¶ 15 Dr. Troy testified that he first saw and reviewed Dr. Charletta's report concerning Pauline's MRI on October 11, 2006. Dr. Troy averred that he considered Dr. Charletta's reference to a lung mass in Pauline's chest clinically significant. As a result, when he met with Pauline on October 11, 2006, he spoke to her about the potential problem with her lung and then read Dr. Charletta's full report to her. Dr. Troy testified:

"I informed Pauline that the MRI report, as I read the overall impression number 3, that it could represent a lung infiltrate, fibrosis or even a lung tumor. She, at that point in time, informed me that she had a long history of bronchitis and there was nothing to worry about that she was going to follow-up with her primary care doctor on this." Dr. Troy admitted that he did not give Pauline a copy of Dr. Charletta's report but stated that it was his understanding that his medical assistant, Danielle Hesse, gave Pauline a copy. He did not, however, personally see Hesse hand a copy to Pauline.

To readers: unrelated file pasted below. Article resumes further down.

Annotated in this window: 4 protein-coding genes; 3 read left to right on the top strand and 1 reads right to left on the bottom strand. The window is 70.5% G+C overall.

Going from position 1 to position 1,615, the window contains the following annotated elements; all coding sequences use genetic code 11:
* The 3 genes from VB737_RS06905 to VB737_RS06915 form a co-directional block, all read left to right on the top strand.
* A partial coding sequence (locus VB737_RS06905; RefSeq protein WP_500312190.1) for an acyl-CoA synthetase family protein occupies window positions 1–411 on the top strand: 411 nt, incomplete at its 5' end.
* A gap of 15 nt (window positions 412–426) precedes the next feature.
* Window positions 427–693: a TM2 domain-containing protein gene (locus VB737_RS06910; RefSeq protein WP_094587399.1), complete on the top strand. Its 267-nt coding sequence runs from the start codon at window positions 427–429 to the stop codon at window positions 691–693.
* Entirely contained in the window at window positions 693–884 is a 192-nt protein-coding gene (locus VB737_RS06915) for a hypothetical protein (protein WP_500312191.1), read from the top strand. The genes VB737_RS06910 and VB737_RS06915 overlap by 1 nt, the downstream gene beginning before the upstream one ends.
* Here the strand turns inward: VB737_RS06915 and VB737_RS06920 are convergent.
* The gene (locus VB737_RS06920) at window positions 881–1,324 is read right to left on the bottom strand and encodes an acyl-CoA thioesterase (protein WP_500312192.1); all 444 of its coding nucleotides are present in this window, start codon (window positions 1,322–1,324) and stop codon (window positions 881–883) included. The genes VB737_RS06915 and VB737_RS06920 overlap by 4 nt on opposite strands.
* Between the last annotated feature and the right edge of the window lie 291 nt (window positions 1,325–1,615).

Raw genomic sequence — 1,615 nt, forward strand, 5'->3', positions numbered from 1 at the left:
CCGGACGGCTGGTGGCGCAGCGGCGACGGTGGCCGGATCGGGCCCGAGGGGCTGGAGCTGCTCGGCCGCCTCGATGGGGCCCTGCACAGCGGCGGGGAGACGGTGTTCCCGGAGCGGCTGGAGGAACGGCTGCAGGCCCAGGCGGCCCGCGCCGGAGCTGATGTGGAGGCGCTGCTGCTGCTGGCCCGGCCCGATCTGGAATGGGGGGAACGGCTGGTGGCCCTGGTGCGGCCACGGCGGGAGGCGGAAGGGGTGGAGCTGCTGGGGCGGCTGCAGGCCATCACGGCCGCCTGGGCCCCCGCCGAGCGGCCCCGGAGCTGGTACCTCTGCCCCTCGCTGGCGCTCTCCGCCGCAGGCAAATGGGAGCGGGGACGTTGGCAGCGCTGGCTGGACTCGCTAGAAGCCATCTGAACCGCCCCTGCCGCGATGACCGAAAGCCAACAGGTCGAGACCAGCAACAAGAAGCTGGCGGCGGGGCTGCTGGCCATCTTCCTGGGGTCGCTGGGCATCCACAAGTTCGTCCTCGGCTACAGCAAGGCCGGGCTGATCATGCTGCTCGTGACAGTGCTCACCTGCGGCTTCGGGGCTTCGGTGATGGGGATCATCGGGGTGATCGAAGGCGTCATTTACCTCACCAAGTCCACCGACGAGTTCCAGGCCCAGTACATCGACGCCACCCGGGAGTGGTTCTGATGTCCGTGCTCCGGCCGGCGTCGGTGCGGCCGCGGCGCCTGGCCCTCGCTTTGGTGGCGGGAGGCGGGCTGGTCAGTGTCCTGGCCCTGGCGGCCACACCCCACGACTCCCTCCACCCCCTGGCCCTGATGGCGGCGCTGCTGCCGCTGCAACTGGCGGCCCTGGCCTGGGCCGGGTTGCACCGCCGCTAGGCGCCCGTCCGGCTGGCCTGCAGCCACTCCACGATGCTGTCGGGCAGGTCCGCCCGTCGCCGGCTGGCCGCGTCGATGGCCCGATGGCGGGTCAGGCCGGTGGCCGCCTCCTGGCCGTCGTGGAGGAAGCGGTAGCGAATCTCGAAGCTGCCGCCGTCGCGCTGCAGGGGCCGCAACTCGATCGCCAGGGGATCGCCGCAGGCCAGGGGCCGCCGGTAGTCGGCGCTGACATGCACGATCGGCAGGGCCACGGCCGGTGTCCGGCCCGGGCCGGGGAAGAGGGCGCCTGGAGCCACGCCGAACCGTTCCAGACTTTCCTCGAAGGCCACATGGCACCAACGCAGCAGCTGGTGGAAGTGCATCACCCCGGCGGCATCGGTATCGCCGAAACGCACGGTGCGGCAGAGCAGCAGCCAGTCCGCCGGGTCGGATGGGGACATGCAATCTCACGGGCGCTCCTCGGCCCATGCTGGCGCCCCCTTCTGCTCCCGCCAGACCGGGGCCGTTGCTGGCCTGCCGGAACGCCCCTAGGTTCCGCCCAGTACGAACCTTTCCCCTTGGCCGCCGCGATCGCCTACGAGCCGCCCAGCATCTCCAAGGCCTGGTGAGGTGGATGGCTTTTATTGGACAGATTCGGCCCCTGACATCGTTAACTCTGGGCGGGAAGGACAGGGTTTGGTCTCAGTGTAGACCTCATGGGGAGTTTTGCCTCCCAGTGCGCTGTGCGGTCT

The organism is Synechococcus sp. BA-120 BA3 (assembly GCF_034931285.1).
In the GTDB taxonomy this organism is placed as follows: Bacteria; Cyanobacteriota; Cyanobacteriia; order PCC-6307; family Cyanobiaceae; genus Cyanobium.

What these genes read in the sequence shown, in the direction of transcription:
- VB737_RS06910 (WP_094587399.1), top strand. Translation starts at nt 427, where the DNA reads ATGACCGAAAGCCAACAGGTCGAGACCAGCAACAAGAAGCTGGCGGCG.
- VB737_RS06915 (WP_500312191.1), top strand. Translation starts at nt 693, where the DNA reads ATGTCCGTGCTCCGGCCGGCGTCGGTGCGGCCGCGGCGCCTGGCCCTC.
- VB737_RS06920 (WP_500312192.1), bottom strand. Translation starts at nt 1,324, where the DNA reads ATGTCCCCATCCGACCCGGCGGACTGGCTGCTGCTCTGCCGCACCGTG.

¶ 16 Dr. Troy admitted that he never personally communicated the findings in Dr. Charletta's report to Pauline's primary physician and that he never faxed the report to him. He also admitted that there is no mention in Pauline's chart or medical records from Midwest that he read the report to her, even though with "99.9% of [his] other patients [he] would have made a record in their chart that [he] had read to them the MRI findings, impressions and the observations." Dr. Troy also admitted that although Midwest had its own diagnostic imaging center, and therefore the ability to order follow-up chest X-rays for Pauline on October 11, 2006, he never did so.

¶ 17 Dr. Troy explained, however, that he treated Pauline differently from his other patients because she was an oncology nurse. As the transcript of Dr. Troy's deposition reveals: "A. In hindsight I wish I--I wish I didn't treat her as an oncology nurse. I wish I treated her as a patient. And if I did that and if I did what I usually do for 99.9% of my patients, she may have gotten treatment sooner.

Q. I missed the last–
A. She may have had treatment sooner instead of ...